Petri Kemppinen, head of the Fund and initiator of the development scheme said: “The response to the second edition of Nordic Genre Boost has been tremendous and we have decided to continue the set-up for another year. A third Call for Projects will be announced later in the autumn - you could call it the Final Return of Nordic Genre Boost, and we are thrilled to be able to expand the NGB community even further."

First launched late 2014 to boost the development of Nordic genre films and TV dramas in the Nordic and international market, the initiative has proven a resounding success. 

Bodom, the Finnish slasher film that was among the first of seven projects to receive NOK 200,000 in development support - on top of tutoring at two residential workshops and online mentoring - is currently playing at number four on Finnish screens. 

The seven new projects pitched at New Nordic Films Co-production Market in Haugesund, attracted interest from industry delegates such as Ryan Wickers, Director of Development at EuropaCorp Films USA: “I was impressed mostly by the commercially-oriented high concepts. Usually European films are dramas, so being able to see pitches of horror, action, thriller, sci-fi was very refreshing,” he told

Commenting on his experience as part of Nordic Genre Boost, Iceland’s Þórður Pálsson (Nordic Talent winner 2015) who pitched The Damned said: “I think this is a fantastic initiative for filmmakers with a passion for genre-based films. The whole thing is structured in a way so the participants can develop their idea with industry professionals that give in-depth and pinpointed notes on the material. Not only are the tutor’s helpful but the other participants also. I have never been part of a scheme that creates such a creative and rewarding atmosphere.”

Finland’s Saara Saarela behind Memory of Water said: “We tend to forget that even in the Nordic countries, we have a tradition for horror and fantasy film, that realistic drama has kind of overshadowed. Now that new technologies give way to wider means of expression, I think we should exploit them, and thanks to such initiatives, make Nordic film more diverse again. “

Experienced Icelandic director Olaf de Fleur (The Amazing Truth about Queen Raquela) and his producer Kristin Andrea Thordardottir who pitched East by Eleven in Haugesund said: 

“The Nordic Genre Boost has been a truly inspiring and positive experience. It was a good feeling being up there with our genre boost participants on the pitch day at the Nordic Co-production market, all of us rooting for each other. The meetings that we had with industry people were promising and we will be following up pretty soon.“

Here under is a summary of the projects pitched in Haugesund:

  • Bente and the Mutant Scouts by Tor Fruergaard, produced by Goodco (Denmark). The animated project for 8-12 years old will use the same technique as Fruergaard’s short Growing Pains. “I want to create a silly universe but also make people laugh, surprise them and touch their heart with how you see the world through the eyes of the main character [12 year-old clumsy and overweight Bente]” said the director. 
  • Birds of a Feather directed by Hanna Bergholm, produced by Silva Mysterium (Finland). Set in modern day, the horror drama about 12 year-old Tinja who hatches a bird-like creature out of an egg to carry out her hidden impulses is described by the director as a fable for adults targeting Let the Right One In audience’.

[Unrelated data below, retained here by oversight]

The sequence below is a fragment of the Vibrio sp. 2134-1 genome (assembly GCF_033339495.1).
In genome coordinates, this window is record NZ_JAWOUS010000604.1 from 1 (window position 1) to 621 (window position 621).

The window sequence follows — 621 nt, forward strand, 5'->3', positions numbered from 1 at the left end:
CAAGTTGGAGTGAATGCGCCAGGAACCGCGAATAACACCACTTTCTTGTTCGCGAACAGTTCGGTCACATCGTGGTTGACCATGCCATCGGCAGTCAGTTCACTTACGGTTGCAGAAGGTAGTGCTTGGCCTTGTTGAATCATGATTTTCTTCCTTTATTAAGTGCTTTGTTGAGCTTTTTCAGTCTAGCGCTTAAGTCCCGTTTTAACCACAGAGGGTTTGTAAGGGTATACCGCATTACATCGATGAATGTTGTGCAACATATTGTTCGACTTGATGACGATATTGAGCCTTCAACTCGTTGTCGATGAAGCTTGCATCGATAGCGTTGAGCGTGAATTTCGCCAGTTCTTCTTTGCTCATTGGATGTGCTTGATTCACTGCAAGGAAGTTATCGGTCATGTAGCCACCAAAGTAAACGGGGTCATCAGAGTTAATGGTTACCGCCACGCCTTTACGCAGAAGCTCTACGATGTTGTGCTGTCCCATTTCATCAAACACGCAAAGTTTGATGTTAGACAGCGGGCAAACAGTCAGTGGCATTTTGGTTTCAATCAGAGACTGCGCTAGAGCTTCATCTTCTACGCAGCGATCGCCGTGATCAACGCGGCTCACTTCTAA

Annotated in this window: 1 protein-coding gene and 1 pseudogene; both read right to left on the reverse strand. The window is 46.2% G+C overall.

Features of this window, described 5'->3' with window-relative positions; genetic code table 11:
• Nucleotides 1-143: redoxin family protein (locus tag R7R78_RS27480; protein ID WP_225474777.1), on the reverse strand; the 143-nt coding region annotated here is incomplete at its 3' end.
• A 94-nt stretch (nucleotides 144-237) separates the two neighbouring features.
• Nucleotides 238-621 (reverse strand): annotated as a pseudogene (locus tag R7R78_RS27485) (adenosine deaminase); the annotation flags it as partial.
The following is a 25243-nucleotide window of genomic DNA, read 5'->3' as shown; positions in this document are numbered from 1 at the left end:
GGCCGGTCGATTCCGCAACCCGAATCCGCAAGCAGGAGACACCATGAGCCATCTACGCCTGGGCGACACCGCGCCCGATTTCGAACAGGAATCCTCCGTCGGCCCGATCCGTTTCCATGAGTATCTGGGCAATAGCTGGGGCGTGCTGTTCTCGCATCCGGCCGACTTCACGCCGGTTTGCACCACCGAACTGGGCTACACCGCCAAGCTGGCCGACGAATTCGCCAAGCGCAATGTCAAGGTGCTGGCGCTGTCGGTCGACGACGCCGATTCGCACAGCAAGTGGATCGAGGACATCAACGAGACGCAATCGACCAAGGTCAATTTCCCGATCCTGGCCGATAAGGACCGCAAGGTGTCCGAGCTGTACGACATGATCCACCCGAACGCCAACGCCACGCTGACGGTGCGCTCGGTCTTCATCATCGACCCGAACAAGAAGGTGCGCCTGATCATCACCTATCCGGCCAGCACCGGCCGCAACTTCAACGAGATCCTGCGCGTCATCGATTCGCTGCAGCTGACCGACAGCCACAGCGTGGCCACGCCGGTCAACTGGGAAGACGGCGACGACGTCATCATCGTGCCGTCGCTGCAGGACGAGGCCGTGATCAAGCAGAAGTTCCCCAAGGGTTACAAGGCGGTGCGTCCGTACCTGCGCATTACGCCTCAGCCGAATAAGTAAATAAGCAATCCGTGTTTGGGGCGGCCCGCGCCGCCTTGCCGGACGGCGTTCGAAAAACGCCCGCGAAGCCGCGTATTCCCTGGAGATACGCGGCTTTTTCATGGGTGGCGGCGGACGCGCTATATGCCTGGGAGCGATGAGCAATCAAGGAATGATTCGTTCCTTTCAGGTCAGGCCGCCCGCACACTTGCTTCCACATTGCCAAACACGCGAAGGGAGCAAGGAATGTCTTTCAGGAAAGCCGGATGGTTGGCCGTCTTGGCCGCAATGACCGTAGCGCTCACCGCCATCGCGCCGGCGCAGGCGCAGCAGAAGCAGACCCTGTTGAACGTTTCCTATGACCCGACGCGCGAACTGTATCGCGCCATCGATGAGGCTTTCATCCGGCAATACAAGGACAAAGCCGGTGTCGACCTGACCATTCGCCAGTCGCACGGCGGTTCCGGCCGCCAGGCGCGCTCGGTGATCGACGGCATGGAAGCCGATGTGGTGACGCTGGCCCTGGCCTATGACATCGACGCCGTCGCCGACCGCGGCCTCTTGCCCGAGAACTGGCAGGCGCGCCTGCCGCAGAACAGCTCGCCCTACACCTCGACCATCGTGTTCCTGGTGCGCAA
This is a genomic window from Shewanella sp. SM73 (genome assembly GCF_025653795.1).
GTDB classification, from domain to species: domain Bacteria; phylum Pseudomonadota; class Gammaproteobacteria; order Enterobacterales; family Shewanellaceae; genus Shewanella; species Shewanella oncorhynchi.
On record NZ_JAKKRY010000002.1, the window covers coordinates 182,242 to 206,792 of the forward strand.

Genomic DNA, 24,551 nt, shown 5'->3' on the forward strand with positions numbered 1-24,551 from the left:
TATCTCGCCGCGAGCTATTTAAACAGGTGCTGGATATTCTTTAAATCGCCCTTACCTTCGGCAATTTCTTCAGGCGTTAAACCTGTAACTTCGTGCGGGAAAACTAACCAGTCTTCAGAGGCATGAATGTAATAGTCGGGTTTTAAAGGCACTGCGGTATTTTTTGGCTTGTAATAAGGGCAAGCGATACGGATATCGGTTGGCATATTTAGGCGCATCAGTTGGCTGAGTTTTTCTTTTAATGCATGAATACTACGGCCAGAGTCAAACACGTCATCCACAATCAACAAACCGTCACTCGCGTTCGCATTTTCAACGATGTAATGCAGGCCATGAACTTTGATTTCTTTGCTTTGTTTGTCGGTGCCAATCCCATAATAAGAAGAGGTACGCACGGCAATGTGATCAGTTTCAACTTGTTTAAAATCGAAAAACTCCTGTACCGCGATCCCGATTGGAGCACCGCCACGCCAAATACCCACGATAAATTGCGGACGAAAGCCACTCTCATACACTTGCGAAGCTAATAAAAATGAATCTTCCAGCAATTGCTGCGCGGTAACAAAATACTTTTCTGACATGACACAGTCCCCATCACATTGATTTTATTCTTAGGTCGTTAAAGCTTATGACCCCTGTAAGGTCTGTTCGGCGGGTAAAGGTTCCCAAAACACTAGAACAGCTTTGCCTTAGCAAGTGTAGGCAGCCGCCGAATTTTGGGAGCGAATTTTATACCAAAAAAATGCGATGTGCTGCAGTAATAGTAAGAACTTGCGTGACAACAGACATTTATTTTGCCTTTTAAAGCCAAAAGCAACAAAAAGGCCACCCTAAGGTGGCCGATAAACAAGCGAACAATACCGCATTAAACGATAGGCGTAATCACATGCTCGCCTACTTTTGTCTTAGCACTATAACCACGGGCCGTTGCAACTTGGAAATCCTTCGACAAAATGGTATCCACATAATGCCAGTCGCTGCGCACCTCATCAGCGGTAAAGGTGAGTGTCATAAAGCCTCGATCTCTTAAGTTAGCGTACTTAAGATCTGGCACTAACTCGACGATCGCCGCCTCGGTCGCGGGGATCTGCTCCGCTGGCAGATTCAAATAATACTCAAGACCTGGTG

• The Damned by Þórður Pálsson, co-produced by FilmBros Productions (Norway), Elation Pictures (UK) and ZikZak Filmworks (Iceland). Set in 1874, in a remote Icelandic fishing village, the film tells of a community victim of a curse as they choose not to rescue the survivors of a shipwreck. “The Damned will be a distinctive horror film with depth’ said Pálsson. 
  • Deep Down by Izer Aliu produced by Fantefilm (Norway). The €2,5-3 million classic sci-fi tells of a crew aboard a deep water base outside of Oslo whose mission turns into a nightmare. “With our experience of making high-end genre films like The Wave, and Izer Aliu’s background in drama, we believe we have a great combination for this project,” said producer Mikael Diseth. 
  • East by Eleven by Olaf de Fleur, produced by Poppoli Pictures (Iceland) In a near future, where memories can materialize into objects, a ‘memory’ detective uncovers a massive conspiracy as he investigates the death of his sister. “I want to make a high concept European sci-fi movie, said Olaf de Fleur. 
  • Memory of Water by Saara Saarela, produced by Bufo (Finland). The dystopian ecological drama featuring a young woman trying to save a world destroyed by Oil Wars is based on Emmi Itäranta’s eponymous best-selling novel adapted by Ilja Rautsi. 
  • The Substitute by Henrik Martin Dahlsbakken, produced by Paradox (Norway). Set in a near future, the sci-fi movie based on a script by Jan Trygve Røneland (The King’s Choice) features a world of human clones, where people are given a second chance in life. The hero of the story discovers a malfunction in the technology which could threaten all human kind. “I loved the idea, both original and complex, the moral themes and the chance to create a futuristic universe”, said Dahlsbakken. 

For further details about Nordic Genre Boost, CLICK HERE.

Photo caption:
From left to right (back): Emilie Jouffroy, Jan Trygve Røyneland, Henrik M. Dahlsbakken, Tor Fruergaard, Valeria Richter, Mika Ritalahti, Thordur Palsson, Petri Kemppinen, Misha Jaari

From left to right (front): Olaf de Fleur, Kamilla Hodøl, Magnus Aspli, Hanna Bergholm, Mikael Diseth, Claudia Saginario, Ilja Rautsi, Saara Saarela, Sissel Dalsgaard Thomsen, Kristin Andrea Thordardottir, Ryan Wickers (tutor)